Seaweed fertilizer and kelp fertilizer are additives, meaning you can use these on your plants in addition to your regular NPK fertilizer. Does this take the place of fertilizer? No. Think of it as a vitamin supplement that you would give your orchids and other plants in addition to their regular fertilizer.
To use seaweed or kelp fertilizer on your plants, you’ll need to prepare it according to the package instructions. From there, you can apply it as a foliar spray or combine it with your regular NPK fertilizer and use when feeding your plants.
In this article, I’ll go into more detail about the basics of using seaweed fertilizers on your plants. Namely, I’ll talk about how to prepare and apply these additives, as well as how often. You’ll also learn the benefits of using seaweed or kelp fertilizer when repotting orchids, plus how to use seaweed fertilizer to nurse sick orchids back to health. Keep reading to learn more!
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Table of Contents
Preparing Seaweed Or Kelp Fertilizer
Each product will have it’s own manufacturer instructions for diluting and preparing the product. Follow the label instructions.
Remember that the dilution instructions are ratios and can be adjusted to your needs. For example, if the instructions call for 1 Tablespoon fertilizer to be diluted in 1 gallon of water, and you don’t need that much, you can halve it to 1/2 Tablespoon per 1/2 gallon of water.
Three Ways To Use Seaweed Or Kelp Fertilizer On Plants
There are a few ways you can apply seaweed or kelp fertilizer to your plants. One, you can feed your orchids by soaking the orchid pots in the fertilizer mixture. Alternatively, you can use the seaweed fertilizer as a foliar spray or use it to water your plants.
Note: Since this is an orchid site, I’ll be talking specifically about how you can use seaweed or kelp fertilizer on your orchids. However, the principles and techniques used for orchids can also be applied to your other houseplants and outdoor plants.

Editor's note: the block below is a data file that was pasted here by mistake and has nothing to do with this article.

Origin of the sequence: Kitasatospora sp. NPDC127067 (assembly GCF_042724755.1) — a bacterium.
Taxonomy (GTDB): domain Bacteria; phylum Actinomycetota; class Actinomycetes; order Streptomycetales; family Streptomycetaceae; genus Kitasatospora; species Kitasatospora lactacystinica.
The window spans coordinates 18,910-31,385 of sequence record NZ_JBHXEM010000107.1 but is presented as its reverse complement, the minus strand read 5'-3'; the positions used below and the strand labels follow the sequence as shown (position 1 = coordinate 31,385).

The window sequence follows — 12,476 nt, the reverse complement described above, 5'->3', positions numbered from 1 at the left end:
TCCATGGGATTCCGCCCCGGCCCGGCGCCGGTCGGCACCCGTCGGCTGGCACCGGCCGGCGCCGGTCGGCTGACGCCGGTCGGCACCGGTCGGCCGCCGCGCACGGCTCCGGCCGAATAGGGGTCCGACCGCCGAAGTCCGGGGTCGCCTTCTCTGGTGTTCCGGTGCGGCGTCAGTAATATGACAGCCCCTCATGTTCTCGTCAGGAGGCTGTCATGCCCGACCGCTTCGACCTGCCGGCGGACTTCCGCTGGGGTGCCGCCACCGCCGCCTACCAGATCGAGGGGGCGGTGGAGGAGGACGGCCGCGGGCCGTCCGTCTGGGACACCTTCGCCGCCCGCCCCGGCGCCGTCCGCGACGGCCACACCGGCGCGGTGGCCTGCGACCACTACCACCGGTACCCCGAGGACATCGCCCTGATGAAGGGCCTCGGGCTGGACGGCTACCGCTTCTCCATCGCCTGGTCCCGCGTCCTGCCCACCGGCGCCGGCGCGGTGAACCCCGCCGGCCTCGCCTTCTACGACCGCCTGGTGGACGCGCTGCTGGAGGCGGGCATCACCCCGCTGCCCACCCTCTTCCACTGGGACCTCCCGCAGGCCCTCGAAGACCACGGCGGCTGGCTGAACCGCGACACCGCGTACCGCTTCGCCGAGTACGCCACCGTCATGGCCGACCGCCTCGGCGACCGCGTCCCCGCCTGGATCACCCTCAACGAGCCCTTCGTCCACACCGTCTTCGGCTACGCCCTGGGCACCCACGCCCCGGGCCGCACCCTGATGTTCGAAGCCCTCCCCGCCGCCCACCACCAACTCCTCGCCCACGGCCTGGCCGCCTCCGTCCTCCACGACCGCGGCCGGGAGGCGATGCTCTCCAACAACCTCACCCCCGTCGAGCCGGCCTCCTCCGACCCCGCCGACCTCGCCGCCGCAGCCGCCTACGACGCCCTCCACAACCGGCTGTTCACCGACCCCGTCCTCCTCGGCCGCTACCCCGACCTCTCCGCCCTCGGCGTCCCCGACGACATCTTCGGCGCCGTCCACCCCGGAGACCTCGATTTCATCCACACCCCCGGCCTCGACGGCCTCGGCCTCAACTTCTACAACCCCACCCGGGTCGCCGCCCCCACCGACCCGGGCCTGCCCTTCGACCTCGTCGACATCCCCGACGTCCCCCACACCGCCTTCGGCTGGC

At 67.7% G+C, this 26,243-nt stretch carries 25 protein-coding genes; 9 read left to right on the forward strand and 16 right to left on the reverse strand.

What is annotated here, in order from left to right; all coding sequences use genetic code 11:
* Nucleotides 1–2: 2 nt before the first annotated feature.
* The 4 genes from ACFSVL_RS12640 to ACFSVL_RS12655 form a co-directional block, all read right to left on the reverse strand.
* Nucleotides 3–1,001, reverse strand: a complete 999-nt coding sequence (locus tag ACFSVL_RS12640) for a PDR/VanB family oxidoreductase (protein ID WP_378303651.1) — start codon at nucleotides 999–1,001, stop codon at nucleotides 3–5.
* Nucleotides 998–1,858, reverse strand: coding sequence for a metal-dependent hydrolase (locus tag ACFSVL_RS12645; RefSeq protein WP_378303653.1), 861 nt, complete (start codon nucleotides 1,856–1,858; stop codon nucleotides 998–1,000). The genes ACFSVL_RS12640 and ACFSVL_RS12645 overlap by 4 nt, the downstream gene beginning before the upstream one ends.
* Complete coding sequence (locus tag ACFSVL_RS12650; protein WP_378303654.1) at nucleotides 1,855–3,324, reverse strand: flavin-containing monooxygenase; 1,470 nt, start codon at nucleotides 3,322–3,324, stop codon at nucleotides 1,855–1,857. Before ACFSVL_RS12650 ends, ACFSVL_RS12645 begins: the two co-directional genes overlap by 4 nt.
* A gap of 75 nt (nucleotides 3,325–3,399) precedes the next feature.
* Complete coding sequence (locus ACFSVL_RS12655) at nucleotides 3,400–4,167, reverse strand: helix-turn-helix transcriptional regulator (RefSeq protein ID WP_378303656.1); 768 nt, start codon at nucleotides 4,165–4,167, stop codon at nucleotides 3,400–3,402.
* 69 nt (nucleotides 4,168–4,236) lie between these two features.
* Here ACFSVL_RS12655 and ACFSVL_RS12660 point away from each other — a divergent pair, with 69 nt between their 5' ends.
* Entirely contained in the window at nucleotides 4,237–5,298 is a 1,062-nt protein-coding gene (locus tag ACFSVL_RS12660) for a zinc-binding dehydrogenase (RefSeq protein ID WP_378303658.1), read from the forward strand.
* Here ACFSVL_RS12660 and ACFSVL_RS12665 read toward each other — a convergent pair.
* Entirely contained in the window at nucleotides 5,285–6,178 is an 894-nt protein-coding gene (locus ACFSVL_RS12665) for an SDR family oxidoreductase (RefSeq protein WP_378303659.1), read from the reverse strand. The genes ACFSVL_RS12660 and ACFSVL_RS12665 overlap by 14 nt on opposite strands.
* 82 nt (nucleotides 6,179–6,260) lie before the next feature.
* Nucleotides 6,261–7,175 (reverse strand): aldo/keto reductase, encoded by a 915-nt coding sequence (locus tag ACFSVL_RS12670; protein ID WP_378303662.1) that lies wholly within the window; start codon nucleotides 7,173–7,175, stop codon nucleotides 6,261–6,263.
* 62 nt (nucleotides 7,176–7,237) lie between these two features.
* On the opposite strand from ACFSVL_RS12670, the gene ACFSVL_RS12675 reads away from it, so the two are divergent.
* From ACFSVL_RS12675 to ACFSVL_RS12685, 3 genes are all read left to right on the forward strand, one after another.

By the way, I’ve written extensively about the top five benefits using seaweed fertilizer will have on your orchids and other plants. Please check out that article on Everyday Orchids to learn more about the wonders of seaweed fertilizer!
To use it as a foliar spray, pour some of the seaweed or kelp fertilizer into a spray bottle equipped with a fine mist spray nozzle. Liberally spray the undersides of the orchid leaves.
To learn more, read this article about how to feed orchids with a fertilizer mist spray.
Soak The Orchid Pots
To use it as a soak, simply combine the prepared seaweed or kelp fertilizer solution with your prepared NPK orchid fertilizer. Mix well. Use this orchid/seaweed fertilizer solution to feed your plants.
I prefer to pour the fertilizer mixture into a small basin or container, then let my orchid pots soak in the solution for at least 5-10 minutes. This is similar to how I would water orchids, with or without fertilizer. This allows the roots to absorb as much water and nutrients as possible.
Then, I remove the pots from the basin and let the excess water run out. I also do this early in the morning to allow excess moisture to evaporate by nightfall.
Water The Orchids Without Soaking
If you prefer to let the water run through your orchid pots, you can do that as well. Simply pour the fertilizer solution over the orchid roots and potting media, allowing the water to run through.